Passion for water and waste management fetches Ellis Island Medal for this Indian-American

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Professor Emeritus Prakasam Tata of Neperville, Illinois, who has been awarded the 2019 Ellis Island Medal of Honor, and will travel to New York for the May 10 award ceremony. (Photo: LinkedIn)

After a 64-year commitment to water conservation and waste management that will continue into the future, Professor Emeritus Prakasam Tata (pronounced Tha-tha), a resident of Chicagoland, has been awarded the Ellis Island Medal of Honor that recognizes the contributions and good works of immigrants.

Tata, a vigorous 83 years old originally from Andhra Pradesh, can regale you with fascinating stories about how he developed his passion for water and waste management, traveled to the most “rural, rural” areas of West Bengal and Maharashtra, became a fluent Bengali speaker loved by locals who named him Prakash Chatterjee embracing him in their community.

He arrived in the United States in 1962, for a Ph.D. at Rutgers, and from there to Cornell, finally landing up in Chicago drawn by the water management practices adopted following the 1887 Lake Michigan pollution disaster that resulted in numerous deaths, he says.

He recalls he was just 19 when he began his Ph.D. at Nagpur University, only to be interrupted by an invitation to apply for a research assistant position at the All India Institute of Hygiene & Public Health in 1951 in what was then called Calcutta.

Professor Frederick Erickson, an American who interviewed Tata at that time, advised him to gain expertise in water and waste management rather than his planned Ph.D. at Nagpur, predicting that it would be the major challenge of the future not just for India but for the world. (The AIIHPH was founded in 1932, the first such institute in all of Southeast Asia).

“I didn’t know anything about it, but I wanted to change the world,” Prof. Tata told Desi Talk in a phone interview. “Lo and behold, I got the job!” he exclaims.

“And when I told my Nagpur mentor, Professor M.C. Nath, he encouraged me saying it was a fantastic opportunity pointing to how people are dying from diseases as a result of water pollution,” Tata recalls.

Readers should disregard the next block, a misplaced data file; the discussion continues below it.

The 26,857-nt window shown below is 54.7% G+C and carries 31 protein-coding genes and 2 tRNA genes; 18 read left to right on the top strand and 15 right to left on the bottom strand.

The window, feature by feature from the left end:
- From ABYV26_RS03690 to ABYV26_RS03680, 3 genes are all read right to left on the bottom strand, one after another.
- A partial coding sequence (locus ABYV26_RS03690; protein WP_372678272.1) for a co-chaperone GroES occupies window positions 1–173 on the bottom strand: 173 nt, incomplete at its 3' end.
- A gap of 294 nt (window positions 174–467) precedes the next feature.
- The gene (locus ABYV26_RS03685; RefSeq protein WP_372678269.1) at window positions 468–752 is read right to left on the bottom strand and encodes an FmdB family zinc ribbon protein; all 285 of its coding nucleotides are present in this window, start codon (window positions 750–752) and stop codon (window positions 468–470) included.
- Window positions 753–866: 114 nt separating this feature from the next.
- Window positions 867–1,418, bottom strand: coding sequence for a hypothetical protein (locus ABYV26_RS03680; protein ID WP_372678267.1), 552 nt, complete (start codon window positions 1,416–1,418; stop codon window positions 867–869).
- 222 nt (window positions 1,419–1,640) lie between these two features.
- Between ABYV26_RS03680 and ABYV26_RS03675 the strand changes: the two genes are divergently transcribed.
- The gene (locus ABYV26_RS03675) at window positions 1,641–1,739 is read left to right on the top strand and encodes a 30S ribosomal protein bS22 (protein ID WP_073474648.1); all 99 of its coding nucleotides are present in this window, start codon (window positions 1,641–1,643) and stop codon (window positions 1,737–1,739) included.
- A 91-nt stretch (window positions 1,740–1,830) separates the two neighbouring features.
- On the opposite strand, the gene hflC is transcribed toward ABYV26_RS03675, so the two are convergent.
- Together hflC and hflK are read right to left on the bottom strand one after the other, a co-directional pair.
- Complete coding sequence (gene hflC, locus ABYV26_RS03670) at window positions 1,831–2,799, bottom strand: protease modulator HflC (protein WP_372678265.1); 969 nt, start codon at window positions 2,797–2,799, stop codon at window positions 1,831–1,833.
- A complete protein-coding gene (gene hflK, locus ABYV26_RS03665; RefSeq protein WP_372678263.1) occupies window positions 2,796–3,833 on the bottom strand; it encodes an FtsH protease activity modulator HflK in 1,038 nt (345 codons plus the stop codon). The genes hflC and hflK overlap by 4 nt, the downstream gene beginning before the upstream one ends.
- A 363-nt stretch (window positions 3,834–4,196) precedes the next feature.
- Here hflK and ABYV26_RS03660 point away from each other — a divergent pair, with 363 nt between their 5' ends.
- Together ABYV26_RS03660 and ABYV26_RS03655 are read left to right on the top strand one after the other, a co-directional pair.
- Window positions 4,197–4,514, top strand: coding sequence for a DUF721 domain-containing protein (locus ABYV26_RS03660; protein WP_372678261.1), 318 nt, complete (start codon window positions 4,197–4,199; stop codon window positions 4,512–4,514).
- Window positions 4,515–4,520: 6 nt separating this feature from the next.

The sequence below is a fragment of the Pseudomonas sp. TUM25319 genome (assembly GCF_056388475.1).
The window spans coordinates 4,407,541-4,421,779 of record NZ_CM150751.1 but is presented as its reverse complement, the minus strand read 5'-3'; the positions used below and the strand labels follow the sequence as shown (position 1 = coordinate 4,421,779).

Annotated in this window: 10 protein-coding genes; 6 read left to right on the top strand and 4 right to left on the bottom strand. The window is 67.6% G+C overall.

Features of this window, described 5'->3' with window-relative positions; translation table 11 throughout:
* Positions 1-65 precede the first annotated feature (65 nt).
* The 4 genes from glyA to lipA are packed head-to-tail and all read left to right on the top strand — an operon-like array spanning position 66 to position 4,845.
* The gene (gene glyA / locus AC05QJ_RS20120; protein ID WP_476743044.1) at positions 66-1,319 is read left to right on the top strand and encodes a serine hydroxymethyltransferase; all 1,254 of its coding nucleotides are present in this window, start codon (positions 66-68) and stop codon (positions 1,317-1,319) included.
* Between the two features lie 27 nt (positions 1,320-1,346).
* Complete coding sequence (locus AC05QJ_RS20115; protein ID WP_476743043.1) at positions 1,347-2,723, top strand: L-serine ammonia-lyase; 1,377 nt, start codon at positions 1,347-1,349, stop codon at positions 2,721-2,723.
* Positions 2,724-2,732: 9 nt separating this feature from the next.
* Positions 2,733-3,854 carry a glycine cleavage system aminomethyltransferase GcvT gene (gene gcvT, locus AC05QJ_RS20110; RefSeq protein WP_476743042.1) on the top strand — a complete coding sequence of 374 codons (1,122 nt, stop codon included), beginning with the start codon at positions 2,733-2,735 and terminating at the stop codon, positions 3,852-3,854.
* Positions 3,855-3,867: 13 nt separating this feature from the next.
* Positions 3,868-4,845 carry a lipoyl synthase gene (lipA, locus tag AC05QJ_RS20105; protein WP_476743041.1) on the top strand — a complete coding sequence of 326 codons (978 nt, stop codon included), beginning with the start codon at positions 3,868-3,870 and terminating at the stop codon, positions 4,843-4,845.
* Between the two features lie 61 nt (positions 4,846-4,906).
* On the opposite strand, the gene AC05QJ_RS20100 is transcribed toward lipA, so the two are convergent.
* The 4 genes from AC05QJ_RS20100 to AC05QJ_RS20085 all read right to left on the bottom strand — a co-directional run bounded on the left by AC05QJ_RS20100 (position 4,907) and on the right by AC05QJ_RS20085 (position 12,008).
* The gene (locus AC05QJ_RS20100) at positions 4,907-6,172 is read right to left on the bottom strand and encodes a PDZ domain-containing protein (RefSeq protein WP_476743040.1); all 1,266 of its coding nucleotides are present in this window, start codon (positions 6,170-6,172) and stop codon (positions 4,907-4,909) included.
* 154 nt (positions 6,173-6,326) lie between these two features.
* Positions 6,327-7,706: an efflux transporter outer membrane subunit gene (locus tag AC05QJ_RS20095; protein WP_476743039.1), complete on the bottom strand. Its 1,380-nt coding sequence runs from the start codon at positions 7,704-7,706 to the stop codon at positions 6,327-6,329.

During his 7 years of working in remote areas in India, Tata lived for long periods of time in a home without electricity or running water, sleeping on the floor, in a village near Singur, West Bengal.

After reaching the U.S. in 1962, and getting his Ph.D. from Rutgers, teaching at Cornell University, Tata got an invitation from the Metropolitan Water Reclamation District of Greater Chicago (MWRDGC) to work in its Research and Development Department and another invitation to teach at the Department of Environmental Engineering Illinois Institute of Technology the subjects of Water and Wastewater Treatment, Biochemical Engineering., etc. He coauthored four books and published more than 150 reports and papers related to Environmental Engineering and Science.

In 2002 he retired as the Head of the R & D division and Assistant Director of the R& D Department at MWRDGC, with the intention of doing humanitarian and philanthropic work.

During his telephone interview, Prof. Tata, president of a non-profit named Bharathi Theertha, though an Andhra-ite,  breaks into fluent Bengali, speaking like a native at a fast pace, describing his years of dedication with colorful stories about his experiences.

Now on May 10th, he will be accompanied by his wife of more than 60 years, to receive his Medal of Honor in a ceremony on Ellis Island, New York, on March 11, along with the likes of another Indian-American, Dr. Sanjay Gupta of CNN fame. In a letter from the chairman of Ellis Island Medals of Honor, Nasser J. Kazeminy, says, “… your achievements truly inspire and touch the lives of people worldwide….”

Every year since he retired 16 years ago, Prof. Tata, visits India in a volunteer capacity as an expert on water and waste management. He recently took a delegation of 25 experts from U.S. to India for the International Conference on Water & Waste Management. And since 1974, he has been making annual visits, for both family and work reasons.

He told Desi Talk part of his youthful 83, can be attributed to his daily morning exercise, and his commitment. Professor Tata is the executive director, Center for the Transformation of Waste Technology, in Naperville, Illinois. Among his many engagements, he has organized the World Water Day Celebration to be held March 23, at Naperville.

 

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